The Pony Wars collection

I was asked about the Pony Wars collection quite a few times over the last few years and a final enquiry from the other side of the pond galvanised me to put up some photos of the collection.

These were used as one day games between the Napoleonic and WWII to my knowledge. Peter Gilder used a simple set of rules that allowed the Cavalry to move around in troops, with dismounted options to engage the “Hostiles”. The Plains Indians worked on a rotation basis, with clouds of warriors appearing and disappearing as the cards (used to determine occurrences) and the cavalry intervention played it’s part.

All sorts of scenarios were devised by Peter and enjoyed by many attendees at the Wargames Holiday Centre over the years.

There are 130 Indian Mounted warriors, colorfully adorned with warpaint, 105 mounted Cavalry and 100 dismounted, the man himself, Custer. 8 Scouts, 8 mules, a gatling gun, 6 open order cavalry men, 5 settlers wagons, 6 Teepee’s and the Fort. (someone is bound to ask)

So for nostalgia sake, here they are in all their glory.

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10 Responses to The Pony Wars collection

  1. JJ says:

    Jeez! I remember these guys from early Miniature Wargames under Duncan MacFarlane. One of the Indian chiefs even made the front coveted cover photo.
    Not my bag but the one day games must have been a welcome breather from the “heavy” Napoleonic slugfests.

  2. Steve says:

    Hi – I was always lead to believe that Peter used “Pony Wars” with the random generated Indian enemy as the basis for his Sudan rules…. some more stuff here…..

    • Mark Freeth says:

      I believe you are right, I have play sheets that are identical, where one side says Indians and the other mahdists.

      Great fun!

      Thanks for the blog link by the way, very good!

      I hope you enjoyed the images.


  3. Brian Southwell says:

    Great memories!

    Remember in the early days at Scarborough. You would end at 5 – rush to the hotel for dinner – be back for 7.30pm to find Pony wars or similar set up and play till 10.30!!!!
    Great fun

    Bloody exhausting for Peter though, not that we thought about that at the time!

  4. Huw Jones says:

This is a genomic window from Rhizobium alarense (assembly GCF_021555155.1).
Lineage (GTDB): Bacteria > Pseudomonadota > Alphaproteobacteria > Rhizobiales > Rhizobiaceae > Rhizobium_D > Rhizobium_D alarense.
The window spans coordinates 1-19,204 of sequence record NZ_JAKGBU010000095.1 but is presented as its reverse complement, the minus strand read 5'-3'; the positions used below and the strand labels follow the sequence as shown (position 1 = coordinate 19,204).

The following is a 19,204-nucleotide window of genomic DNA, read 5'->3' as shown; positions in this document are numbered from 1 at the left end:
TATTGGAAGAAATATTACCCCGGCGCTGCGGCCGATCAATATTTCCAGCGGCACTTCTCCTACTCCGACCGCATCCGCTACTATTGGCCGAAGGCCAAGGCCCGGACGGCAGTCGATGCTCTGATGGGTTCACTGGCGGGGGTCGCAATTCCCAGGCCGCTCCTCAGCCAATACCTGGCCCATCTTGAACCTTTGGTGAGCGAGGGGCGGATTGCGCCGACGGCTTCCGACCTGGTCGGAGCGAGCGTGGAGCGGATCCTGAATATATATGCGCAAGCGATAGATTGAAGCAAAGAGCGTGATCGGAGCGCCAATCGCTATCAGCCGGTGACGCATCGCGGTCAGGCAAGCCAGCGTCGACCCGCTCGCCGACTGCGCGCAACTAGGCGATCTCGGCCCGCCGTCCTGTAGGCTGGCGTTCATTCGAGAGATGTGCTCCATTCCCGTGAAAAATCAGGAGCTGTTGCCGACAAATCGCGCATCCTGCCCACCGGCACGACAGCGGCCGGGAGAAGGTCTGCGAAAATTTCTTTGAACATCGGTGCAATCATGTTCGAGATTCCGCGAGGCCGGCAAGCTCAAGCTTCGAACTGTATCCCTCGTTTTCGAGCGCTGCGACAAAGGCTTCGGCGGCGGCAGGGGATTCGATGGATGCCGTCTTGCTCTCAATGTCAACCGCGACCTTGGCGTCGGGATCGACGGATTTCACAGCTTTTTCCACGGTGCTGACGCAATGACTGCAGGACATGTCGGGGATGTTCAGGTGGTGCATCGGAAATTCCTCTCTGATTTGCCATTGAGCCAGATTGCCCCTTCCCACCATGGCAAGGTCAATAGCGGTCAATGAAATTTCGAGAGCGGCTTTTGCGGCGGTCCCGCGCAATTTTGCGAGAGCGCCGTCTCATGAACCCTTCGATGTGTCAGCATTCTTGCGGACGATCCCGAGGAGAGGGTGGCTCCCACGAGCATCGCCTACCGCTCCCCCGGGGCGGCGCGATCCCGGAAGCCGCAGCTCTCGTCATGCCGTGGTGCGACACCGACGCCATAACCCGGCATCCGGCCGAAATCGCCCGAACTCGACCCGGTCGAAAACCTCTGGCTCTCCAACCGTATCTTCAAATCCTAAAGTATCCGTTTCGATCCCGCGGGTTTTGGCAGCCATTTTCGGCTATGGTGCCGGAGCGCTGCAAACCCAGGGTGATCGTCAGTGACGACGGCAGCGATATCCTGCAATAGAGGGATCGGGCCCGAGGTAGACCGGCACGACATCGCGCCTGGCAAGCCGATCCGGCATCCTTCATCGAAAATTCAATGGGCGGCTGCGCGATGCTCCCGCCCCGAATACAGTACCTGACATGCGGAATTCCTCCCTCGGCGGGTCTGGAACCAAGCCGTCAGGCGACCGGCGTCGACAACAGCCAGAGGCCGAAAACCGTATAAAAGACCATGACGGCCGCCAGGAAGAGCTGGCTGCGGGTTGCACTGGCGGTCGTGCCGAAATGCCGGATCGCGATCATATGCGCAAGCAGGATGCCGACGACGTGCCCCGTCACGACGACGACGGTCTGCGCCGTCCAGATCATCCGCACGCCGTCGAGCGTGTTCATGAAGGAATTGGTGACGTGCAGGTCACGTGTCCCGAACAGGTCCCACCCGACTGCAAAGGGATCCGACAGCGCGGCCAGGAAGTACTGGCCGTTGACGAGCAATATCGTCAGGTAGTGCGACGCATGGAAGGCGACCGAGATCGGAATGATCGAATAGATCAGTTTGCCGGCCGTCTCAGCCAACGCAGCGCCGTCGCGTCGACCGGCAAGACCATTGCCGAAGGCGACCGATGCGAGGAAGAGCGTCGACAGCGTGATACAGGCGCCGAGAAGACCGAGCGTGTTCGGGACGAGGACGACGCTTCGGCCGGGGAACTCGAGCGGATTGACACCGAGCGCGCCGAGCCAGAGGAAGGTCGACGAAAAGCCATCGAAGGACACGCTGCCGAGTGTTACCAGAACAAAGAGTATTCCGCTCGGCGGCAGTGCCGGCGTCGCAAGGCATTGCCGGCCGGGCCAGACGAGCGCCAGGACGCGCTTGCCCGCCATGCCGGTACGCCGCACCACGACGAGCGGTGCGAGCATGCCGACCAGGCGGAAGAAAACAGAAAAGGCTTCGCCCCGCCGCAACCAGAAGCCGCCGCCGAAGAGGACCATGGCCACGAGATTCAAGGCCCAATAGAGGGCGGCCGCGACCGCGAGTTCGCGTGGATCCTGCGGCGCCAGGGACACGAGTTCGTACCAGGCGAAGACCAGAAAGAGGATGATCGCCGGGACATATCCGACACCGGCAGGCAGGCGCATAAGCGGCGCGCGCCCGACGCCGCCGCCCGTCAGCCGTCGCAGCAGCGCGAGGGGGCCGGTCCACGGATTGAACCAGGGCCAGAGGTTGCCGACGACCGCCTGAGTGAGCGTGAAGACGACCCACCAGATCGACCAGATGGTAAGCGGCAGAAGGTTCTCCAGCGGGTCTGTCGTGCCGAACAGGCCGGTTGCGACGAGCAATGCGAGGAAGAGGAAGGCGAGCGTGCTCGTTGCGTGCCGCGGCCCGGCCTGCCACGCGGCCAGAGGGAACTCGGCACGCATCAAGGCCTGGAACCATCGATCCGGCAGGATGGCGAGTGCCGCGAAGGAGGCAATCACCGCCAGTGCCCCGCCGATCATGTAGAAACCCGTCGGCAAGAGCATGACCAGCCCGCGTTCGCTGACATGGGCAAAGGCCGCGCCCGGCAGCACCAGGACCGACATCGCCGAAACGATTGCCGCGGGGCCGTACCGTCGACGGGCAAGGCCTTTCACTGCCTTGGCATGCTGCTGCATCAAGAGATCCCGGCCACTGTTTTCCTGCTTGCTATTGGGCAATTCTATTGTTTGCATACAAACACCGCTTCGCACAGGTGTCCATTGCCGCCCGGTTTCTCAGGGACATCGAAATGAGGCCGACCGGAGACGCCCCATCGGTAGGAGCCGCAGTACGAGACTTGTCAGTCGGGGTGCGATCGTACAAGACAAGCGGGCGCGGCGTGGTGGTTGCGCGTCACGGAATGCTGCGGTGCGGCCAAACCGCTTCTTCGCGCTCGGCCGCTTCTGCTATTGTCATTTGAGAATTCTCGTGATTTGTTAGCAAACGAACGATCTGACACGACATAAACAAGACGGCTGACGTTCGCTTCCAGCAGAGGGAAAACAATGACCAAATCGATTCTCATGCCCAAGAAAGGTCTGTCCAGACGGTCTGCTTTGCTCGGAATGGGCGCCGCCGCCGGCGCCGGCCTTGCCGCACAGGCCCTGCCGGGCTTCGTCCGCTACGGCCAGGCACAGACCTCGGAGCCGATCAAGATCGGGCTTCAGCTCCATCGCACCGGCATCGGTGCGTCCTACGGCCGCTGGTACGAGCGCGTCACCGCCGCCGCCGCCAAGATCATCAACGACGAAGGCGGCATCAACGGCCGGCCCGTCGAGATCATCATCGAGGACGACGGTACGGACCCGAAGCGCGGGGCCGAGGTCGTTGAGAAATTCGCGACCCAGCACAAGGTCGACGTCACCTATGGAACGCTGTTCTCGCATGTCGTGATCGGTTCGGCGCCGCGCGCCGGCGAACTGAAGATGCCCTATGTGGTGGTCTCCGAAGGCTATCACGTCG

In the first decade of the Wargames Holiday Center, starting in 1980, the gaming was based around a week holiday, I don’t recall there being weekends until the late 80s.

    I used to go there 1-3 weeks a years every year 1980-89, not been since, one day though, soon hopefully.

    The weekly games would normally be a mixed bag, depending on what the players agreed on, normally Napoleonic, sometimes an Amercian Civil War, occasionally a WW2 game.

    Sometimes there would be a specific period week or a campaign week.

    There would be three one day games, then a big 2 day game.

    After a few years, Peter brought in the third day as the Sudan game on the mixed weeks, if the players agreed, all the players on one side, Peter throwing the dice for the random Sudanese side.

    A few years later he decided to use the same rules, for the pony wars, same set up.

    I never went back to the holiday center at night though, I only played there in the daytime.


  5. Dean Whitehouse says:

    Mark.These are great to see in all their glory. Thank’s for posting them. I’ve had a quick look at them before on visits to the WHC. Also remeber them as a younger lad from Scarborough days. And from the early Miniature Wargames.
    I love all the advancements in figures within the hobby over the years. But i still believe that Gilder’s figures have never been bested for animation and flavour. As lots of your collecrtion shows. Even though the troopers are a bit Hollywood, they give a great idea of what they were like. Particularly like the dismounted trooopers. Blasting away with the Colt’s after the Sharp’s carbines have all jammed. And still probably not hitting anything!!!
    And of course, the Airfix fort. Great.
    Never mind the old age excuses. Get a loads of carry outs in and get some games on in the evening!
    Better yet, how about a ‘Colonial’ weekend for the diary? There’s Pony wars, Sudan, Zulus, Indian Mutiny and Sikh wars. Period in the morning, one in the afternoon. March along the Nile, Relief of the Residency, or Get That Other Napoleon Sorted (by the Zulus!).
    Now, that’s the whole Flashman Canon covered……………..
    Great stuff.


  6. Dean Whitehouse says:

    Apologies. I blame sausage fingers for the poor grammar and spelling.
    Anyone who’s seen my figure painting will back that up……………

  7. Norman Asquith says:

    Have a heap of 15mm Pony Wars troopers and Indians. Know of any buyers ? Not expecting much for them.

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